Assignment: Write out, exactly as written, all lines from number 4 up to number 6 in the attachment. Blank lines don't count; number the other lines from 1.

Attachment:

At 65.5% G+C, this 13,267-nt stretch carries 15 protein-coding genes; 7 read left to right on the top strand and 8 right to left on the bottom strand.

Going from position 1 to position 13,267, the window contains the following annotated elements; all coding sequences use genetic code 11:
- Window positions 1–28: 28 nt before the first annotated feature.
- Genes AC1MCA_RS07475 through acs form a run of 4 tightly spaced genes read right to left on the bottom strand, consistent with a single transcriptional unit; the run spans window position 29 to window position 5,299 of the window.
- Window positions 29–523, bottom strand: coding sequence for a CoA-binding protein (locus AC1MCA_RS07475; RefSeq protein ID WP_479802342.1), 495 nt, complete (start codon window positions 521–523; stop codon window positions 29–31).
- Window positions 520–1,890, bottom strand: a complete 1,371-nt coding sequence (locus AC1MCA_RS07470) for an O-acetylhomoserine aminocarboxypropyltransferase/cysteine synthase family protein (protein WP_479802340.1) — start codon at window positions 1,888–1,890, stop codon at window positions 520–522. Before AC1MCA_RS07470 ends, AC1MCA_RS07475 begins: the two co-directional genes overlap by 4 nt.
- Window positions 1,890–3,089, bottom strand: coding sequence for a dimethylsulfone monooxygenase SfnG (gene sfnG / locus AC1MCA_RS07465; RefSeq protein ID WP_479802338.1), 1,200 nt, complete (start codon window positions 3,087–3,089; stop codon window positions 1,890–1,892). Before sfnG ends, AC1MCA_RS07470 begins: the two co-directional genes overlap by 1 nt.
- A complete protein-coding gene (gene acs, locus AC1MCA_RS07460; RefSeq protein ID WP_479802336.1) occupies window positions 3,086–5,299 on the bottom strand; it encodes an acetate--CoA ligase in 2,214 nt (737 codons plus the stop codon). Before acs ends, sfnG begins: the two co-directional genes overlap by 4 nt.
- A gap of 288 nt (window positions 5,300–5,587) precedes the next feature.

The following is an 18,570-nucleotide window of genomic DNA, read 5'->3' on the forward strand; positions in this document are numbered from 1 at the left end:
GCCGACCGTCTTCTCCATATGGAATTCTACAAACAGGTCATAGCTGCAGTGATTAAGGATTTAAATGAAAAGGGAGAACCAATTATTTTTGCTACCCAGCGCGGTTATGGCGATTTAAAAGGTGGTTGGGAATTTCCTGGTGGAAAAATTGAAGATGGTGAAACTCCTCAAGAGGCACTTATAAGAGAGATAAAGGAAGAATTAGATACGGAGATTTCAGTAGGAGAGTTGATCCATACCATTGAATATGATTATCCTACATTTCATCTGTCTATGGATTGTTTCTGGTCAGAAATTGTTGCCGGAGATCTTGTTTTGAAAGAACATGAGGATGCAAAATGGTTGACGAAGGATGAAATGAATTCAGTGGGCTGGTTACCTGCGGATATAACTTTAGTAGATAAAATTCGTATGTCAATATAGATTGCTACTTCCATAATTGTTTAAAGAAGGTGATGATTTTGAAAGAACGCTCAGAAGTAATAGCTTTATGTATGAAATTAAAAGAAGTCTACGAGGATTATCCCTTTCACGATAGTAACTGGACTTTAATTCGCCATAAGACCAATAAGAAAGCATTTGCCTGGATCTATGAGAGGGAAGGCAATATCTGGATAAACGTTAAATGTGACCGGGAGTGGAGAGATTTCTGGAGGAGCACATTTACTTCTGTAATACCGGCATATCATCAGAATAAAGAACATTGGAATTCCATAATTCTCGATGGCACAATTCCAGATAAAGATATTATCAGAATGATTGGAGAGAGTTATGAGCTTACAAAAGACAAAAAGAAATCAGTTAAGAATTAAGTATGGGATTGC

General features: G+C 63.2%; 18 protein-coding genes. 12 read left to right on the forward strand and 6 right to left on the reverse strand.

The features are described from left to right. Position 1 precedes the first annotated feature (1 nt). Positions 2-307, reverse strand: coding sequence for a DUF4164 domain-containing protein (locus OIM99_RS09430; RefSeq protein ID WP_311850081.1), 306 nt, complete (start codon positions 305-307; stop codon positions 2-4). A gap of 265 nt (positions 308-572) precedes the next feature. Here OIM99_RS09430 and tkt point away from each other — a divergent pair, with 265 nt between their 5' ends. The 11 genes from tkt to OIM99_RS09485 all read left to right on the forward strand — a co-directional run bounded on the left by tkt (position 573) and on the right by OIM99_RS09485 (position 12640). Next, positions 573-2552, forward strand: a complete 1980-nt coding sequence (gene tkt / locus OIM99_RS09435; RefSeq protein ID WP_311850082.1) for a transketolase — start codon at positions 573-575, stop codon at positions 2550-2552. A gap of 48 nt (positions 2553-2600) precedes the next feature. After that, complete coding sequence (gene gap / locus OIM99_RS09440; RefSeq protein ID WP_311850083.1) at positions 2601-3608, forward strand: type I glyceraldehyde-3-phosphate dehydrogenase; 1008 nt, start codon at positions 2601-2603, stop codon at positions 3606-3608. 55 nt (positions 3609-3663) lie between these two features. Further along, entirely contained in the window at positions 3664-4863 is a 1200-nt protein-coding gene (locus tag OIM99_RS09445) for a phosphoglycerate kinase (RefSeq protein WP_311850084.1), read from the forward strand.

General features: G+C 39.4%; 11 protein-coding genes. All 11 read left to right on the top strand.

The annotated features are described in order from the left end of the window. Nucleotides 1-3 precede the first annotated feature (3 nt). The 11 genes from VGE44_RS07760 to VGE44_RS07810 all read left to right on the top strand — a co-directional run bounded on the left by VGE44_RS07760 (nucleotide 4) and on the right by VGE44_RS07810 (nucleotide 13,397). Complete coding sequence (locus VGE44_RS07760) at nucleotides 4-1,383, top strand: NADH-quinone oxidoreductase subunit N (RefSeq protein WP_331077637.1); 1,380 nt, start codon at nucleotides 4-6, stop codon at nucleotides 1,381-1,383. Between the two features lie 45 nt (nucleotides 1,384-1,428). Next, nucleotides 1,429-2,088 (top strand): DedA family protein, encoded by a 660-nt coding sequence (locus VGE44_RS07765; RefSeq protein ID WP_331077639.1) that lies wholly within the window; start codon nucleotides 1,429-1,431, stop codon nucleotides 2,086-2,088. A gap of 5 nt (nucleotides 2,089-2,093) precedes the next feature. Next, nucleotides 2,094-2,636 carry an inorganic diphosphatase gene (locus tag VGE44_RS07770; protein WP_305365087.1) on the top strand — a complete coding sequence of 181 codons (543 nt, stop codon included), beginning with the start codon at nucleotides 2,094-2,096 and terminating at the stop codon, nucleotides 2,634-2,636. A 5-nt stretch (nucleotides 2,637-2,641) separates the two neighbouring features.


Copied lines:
- Genes AC1MCA_RS07475 through acs form a run of 4 tightly spaced genes read right to left on the bottom strand, consistent with a single transcriptional unit; the run spans window position 29 to window position 5,299 of the window.
- Window positions 29–523, bottom strand: coding sequence for a CoA-binding protein (locus AC1MCA_RS07475; RefSeq protein ID WP_479802342.1), 495 nt, complete (start codon window positions 521–523; stop codon window positions 29–31).
- Window positions 520–1,890, bottom strand: a complete 1,371-nt coding sequence (locus AC1MCA_RS07470) for an O-acetylhomoserine aminocarboxypropyltransferase/cysteine synthase family protein (protein WP_479802340.1) — start codon at window positions 1,888–1,890, stop codon at window positions 520–522. Before AC1MCA_RS07470 ends, AC1MCA_RS07475 begins: the two co-directional genes overlap by 4 nt.